Dear blog readers: I want to know your opinion. I was in a conversation last night that by all means did not turn into an argument at all, but I noted that during our discussion my friend, who is really a very good friend, and has always been highly supportive, seemed to repeatedly defend the actions of another person in a situation where my friend was not present.
There was a third person present during this conversation that altered the dynamics as well.
The three of us were inside a vehicle. The third person was driving. As you know, I am clumsy inside cars and usually can’t buckle the seatbelt nor find it so easily. So I was bumbling around with the seatbelt, trying to figure all that out while we were conversing. My friend was in the front passenger seat. Somehow, the topic of a particular past event came up.
I stated that in the past, I had walked into a convenience store, asked if they took food stamps, then, I was shamed by the cashier. Then, I finally got up the guts to write to an official about the experience since I have seen that happen at cash registers before. Because of the particulars of the situation (which were too technical to re-state in the converstion, since neither of these friends really knew the technicalities of food stamps, ha ha) I wasn’t able to explain the whole deal about how a food stamps card works and why the cashier should not have done what she did. I was also unable to fully explain that five minutes or less of training would have prevented the whole thing.
When 7-Eleven made the decision to aceept food stamps, they needed to tell their employees to not shame those that use the food stamps card. Do not judge people, just let them use the card. However, that’s not what happened. I was shamed, treated abruptly, told my card “didn’t work,” told I was “out of funds,” which was not true, and other incredibly rude remarks. I was told my card would be “locked” and I needed to “call them” right away, and the two cashiers used belittling language toward me. At the time I was extremely hungry.
It’s really hard to explain just how hungry a person gets after surviving extreme starvation from an eating disorder. In my little conversation with my friends, I didn’t bring up the fact that not long ago, I nearly starved to death. The body remembers.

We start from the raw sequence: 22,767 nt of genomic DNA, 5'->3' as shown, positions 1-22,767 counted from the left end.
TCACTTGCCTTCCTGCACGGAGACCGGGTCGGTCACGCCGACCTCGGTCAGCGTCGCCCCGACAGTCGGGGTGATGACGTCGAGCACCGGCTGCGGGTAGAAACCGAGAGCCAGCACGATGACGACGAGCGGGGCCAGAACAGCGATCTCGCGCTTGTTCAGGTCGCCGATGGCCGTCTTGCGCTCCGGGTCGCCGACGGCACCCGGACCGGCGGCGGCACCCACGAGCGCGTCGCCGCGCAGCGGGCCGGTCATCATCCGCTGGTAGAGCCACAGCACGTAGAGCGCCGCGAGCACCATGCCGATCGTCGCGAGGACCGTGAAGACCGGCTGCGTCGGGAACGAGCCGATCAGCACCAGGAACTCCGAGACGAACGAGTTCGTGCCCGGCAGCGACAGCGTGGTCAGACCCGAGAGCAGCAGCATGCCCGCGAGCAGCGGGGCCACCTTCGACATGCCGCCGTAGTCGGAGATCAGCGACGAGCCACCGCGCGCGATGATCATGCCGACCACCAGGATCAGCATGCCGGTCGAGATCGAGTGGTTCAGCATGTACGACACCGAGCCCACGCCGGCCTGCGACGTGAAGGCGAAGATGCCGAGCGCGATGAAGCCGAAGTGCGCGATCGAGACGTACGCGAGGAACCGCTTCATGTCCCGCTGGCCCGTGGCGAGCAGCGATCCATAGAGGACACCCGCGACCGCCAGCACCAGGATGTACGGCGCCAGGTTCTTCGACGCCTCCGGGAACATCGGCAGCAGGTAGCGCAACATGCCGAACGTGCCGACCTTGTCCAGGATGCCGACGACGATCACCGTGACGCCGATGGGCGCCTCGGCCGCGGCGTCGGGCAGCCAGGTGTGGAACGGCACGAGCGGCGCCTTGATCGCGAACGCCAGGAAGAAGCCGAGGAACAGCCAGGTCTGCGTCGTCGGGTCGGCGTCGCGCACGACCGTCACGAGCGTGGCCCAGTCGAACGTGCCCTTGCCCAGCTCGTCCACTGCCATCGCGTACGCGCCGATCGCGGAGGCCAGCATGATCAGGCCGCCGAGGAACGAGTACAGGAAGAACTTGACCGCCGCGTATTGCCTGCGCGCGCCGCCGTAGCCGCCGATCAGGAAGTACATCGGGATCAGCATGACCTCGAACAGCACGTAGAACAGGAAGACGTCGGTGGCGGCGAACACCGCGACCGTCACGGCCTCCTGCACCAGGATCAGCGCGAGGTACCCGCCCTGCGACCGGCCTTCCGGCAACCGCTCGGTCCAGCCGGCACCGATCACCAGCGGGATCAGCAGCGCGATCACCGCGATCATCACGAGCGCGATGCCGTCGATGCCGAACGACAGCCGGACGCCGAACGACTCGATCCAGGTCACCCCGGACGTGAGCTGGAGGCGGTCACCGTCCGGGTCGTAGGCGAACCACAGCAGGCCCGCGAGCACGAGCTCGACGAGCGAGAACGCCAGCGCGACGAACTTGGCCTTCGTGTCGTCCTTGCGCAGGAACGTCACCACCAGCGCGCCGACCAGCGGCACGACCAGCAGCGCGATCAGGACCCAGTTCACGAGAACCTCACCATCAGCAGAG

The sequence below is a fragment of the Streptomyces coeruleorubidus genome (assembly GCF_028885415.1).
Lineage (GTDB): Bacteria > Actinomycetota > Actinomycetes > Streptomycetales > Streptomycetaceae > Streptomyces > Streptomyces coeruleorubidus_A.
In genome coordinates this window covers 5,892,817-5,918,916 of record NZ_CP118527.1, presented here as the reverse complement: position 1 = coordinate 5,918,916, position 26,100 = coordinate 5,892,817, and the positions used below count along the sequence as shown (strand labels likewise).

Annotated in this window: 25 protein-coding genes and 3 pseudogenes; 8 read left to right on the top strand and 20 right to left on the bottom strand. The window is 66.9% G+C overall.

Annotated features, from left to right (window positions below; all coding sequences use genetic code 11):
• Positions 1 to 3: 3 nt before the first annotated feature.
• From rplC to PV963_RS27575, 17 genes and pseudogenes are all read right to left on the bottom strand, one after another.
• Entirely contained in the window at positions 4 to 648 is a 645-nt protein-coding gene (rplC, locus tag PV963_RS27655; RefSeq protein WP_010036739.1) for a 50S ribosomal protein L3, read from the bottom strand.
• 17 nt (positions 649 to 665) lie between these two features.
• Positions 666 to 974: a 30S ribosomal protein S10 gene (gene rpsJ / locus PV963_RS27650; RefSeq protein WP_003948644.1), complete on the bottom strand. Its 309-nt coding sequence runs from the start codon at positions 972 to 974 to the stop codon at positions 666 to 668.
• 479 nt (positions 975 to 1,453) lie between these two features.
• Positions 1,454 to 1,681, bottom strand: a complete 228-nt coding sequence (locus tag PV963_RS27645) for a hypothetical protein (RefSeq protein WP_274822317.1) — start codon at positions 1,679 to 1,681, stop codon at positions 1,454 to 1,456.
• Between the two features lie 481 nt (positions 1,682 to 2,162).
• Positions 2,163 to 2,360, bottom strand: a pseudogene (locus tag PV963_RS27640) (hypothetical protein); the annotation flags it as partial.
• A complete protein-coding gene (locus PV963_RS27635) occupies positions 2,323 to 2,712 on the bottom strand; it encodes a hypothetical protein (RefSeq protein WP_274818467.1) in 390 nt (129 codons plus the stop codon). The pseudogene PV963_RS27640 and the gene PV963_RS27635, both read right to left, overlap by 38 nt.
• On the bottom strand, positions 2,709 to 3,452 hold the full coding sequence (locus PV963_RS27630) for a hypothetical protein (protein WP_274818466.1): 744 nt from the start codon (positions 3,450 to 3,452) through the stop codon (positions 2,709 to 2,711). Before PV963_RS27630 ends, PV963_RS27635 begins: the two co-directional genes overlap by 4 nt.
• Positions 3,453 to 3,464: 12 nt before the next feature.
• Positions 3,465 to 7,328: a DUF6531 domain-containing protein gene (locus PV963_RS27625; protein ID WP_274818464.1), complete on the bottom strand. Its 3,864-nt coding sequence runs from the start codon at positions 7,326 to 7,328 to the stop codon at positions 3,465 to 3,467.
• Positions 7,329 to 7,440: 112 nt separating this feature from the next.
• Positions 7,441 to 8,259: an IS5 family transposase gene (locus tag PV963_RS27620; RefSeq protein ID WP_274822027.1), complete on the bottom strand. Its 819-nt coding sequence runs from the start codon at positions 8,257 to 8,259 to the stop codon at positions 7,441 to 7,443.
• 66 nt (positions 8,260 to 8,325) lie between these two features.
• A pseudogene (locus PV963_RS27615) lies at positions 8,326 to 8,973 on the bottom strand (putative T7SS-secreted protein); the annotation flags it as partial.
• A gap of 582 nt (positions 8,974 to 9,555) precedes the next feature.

In my written complaint about customer profiling and shaming over using a food stamps card, I did not say I survived anorexia, but I did say I had a medical condition and was extremely hungry at the time. I did describe how after I left the store I stood on the street corner and devoured the banana I had purchased with my credit card after my food stamps card had been refused.
I don’t understand why my friend took the cashier’s side repeatedly. After I said, “power of the pen,” she still wasn’t supportive the way I would expect a friend to be. I don’t get why she excused the cashier’s behavior. Except one thing: I wonder if she felt uncomfortable with my overall tone. I wonder if she was “excusing” my activist tone in the presence of the third friend, as a way of toning down the conversation. I wonder if she wanted me to look softer, or not so uppity.
From the way the third friend was acting, she was fully supportive of my writing to the authorities about profiling anyway. She said something about “corporate welfare” and I suspect she didn’t mind my activism at all.
I didn’t want the cashier to lose her job. What I asked in my communication was that the management of venues that take food stamps should educate their employees to treat all customers in a nondiscriminatory way. This is the law, by the way, and to teach employees this takes about five minutes. This is a management issue, not one with that particular employee. And it happened quite a while back.